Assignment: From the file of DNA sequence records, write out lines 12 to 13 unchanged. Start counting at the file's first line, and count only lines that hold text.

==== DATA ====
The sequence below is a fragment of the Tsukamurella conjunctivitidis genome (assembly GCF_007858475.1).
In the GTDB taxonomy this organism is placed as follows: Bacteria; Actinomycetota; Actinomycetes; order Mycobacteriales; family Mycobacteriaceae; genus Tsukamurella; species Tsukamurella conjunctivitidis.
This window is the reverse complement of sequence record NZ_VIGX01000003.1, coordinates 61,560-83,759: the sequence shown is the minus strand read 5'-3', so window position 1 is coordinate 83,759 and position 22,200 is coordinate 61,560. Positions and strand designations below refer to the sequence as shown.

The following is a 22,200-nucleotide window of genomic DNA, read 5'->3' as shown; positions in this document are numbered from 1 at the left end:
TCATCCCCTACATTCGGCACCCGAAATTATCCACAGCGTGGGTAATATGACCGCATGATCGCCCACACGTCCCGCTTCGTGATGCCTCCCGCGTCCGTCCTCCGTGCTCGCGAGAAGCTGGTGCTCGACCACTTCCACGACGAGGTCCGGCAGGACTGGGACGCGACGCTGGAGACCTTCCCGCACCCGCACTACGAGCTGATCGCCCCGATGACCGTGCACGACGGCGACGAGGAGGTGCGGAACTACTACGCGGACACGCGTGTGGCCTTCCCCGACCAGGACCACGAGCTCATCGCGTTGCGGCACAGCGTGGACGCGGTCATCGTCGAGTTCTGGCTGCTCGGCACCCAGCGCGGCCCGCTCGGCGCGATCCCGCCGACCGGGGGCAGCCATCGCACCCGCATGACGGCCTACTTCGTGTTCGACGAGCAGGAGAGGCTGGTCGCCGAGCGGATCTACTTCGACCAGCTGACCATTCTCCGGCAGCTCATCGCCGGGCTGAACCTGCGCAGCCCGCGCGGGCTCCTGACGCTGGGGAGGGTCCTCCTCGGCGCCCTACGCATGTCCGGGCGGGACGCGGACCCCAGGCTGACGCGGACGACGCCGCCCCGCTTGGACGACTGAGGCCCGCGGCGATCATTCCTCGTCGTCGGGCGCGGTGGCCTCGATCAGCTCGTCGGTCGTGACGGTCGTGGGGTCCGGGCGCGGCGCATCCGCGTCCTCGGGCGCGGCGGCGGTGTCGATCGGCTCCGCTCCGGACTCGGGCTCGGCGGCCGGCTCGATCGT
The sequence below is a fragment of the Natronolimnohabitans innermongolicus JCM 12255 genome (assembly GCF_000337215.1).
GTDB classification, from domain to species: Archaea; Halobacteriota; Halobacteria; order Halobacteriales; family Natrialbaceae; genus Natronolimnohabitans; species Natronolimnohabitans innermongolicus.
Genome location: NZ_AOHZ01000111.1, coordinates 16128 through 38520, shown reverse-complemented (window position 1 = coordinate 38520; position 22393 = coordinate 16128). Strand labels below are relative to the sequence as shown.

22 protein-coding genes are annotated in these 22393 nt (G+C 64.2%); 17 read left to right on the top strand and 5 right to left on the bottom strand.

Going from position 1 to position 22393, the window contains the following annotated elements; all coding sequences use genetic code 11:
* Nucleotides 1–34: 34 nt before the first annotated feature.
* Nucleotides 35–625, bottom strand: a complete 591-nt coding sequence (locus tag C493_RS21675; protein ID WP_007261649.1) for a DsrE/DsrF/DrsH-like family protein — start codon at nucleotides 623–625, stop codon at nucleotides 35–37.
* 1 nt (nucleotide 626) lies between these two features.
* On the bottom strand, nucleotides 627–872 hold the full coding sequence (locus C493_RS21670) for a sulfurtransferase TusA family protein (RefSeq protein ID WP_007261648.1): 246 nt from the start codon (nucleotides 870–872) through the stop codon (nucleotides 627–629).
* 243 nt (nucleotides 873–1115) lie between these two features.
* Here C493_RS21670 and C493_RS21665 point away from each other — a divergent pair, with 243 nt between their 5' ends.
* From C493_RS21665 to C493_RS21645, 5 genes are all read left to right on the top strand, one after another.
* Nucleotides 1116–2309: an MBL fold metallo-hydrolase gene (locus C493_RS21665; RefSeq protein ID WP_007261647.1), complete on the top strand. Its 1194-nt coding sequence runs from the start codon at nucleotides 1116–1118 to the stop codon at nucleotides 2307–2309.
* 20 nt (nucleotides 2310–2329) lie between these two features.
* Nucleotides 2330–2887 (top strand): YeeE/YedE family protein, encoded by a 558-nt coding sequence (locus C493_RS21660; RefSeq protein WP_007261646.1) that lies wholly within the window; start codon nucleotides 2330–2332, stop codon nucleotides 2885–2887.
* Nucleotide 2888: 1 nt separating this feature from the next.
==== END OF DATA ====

* Nucleotides 35–625, bottom strand: a complete 591-nt coding sequence (locus tag C493_RS21675; protein ID WP_007261649.1) for a DsrE/DsrF/DrsH-like family protein — start codon at nucleotides 623–625, stop codon at nucleotides 35–37.
* 1 nt (nucleotide 626) lies between these two features.